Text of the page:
Returning to Rabin's Zionism

Silent Majority Should Speak Out Against Intolerance

By Daniel G. Zemel and Jack Moline

Published February 27, 2012, issue of March 02, 2012.
  • Print
  • Share Share

On a hopeful evening in early November 1995, a broad cross-section of Israel’s population gathered in Tel Aviv’s Kings of Israel Square to join together for the cause of peace. They came to hear from their leader, Yitzhak Rabin, recently awarded a Nobel Peace Prize for his role in the Oslo Accords. Rabin’s words that evening included the following statement: “Violence erodes the basis of Israeli democracy. It must be condemned and isolated.”

Upon finishing his speech and singing “Shir LaShalom” (“A Song of Peace”) with the crowd, Rabin left the stage and headed toward his waiting car. It was then that three shots rang out, and this lover of Zion, who had devoted his life to rebuilding his people’s homeland, was killed in an act of senseless violence. The perpetrator? A misguided Jew with a heart of hate, Yigal Amir. How little we understood then the extent to which Amir was simply the most extreme and murderous example of an ideological culture that threatens the character and fabric of the Zionism that created and shaped Israel — the Zionism of Yitzhak Rabin.

This very Zionism that so many American Jews love — the Zionism of the founding generations representing leaders and thinkers as disparate as A.D. Gordon and HaRav Abraham I. Kook — is yet found in vital corners of Israeli society. In many ways it remains the Zionism of the silent majority. This Zionism, which embraces both universal ethics and the fulfillment of Jewish peoplehood, needs to raise its voice and protest the despicable crimes that are perpetrated in the names of Judaism and Zionism today, crimes ranging from spitting on school girls to burning mosques, from assaulting soldiers of the Israel Defense Forces to defacing private property with swastikas. This Zionism needs to re-energize itself and proclaim its values to the world in Israel as well as here in the North American Diaspora.

There is no doubt that Israel faces many dangerous and serious threats. Hamas in Gaza regularly causes violent turmoil by lobbing rockets over Israel’s southern border. Hezbollah, funded by Iran, is the constant threat from the north. And, of course, Iran itself, a nation led by a Holocaust-denying president, is believed to be developing a nuclear weapon while calling for Israel to be wiped off the map. There is no question that Israel’s security needs require our unswerving and relentless support in the face of these very real and grave threats.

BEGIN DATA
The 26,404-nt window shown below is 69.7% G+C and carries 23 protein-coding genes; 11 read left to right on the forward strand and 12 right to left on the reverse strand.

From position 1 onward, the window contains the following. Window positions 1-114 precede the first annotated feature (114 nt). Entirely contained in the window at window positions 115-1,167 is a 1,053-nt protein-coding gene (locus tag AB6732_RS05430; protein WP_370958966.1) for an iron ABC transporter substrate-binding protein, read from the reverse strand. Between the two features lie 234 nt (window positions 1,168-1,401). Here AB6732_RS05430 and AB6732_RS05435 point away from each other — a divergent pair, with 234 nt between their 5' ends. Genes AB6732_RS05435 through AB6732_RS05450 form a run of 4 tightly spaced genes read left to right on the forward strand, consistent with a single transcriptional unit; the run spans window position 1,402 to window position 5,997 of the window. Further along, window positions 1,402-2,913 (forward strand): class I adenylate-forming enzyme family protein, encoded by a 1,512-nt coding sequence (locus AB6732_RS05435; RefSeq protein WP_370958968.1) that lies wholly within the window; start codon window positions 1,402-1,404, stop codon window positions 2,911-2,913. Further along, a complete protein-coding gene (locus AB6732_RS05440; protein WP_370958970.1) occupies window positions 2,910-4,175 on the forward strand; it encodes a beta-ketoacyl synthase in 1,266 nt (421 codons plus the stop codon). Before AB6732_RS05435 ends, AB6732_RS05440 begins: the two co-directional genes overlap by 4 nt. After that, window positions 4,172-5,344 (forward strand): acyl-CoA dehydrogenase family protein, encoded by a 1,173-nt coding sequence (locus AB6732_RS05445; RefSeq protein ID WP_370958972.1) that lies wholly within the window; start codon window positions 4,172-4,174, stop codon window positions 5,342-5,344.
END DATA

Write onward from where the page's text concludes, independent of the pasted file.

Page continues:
But this other menace cannot be ignored, a menace that looms ever larger as a threat to Israel’s existence as a nation that is both a thriving Jewish homeland and a modern liberal democracy. Extreme groups of ideologues hold hostage Israel’s public discourse regarding, among other things, religious pluralism, women’s rights, human rights and all matters of social justice. Fundamentalist Haredim and ultra-nationalist settlers have made common cause in an unholy alliance that tramples the vision and ideals of Zionism’s founding thinkers and flouts the eternal universal message of Torah. Their influence in Israeli government policies is an outrage.

We who love Judaism and Zionism have waited in vain for those religious and political leaders who are closest to the extremists to reprove them and diminish their influence. No one can peddle hate, propagate racism or celebrate intolerance in the name of Judaism and still be considered a faithful Jew. Zionists, lovers of Israel in the American Jewish community, can no longer be the Jews of silence. Rather than look on in dismay as a generation of American Jews distances itself from the entire enterprise, we must stop and speak our minds. Zionism has always been, in its essential aspiration, about expanding and realizing the potential of the Jewish people. Let us not sit idly by while extremists make a mockery of this definition.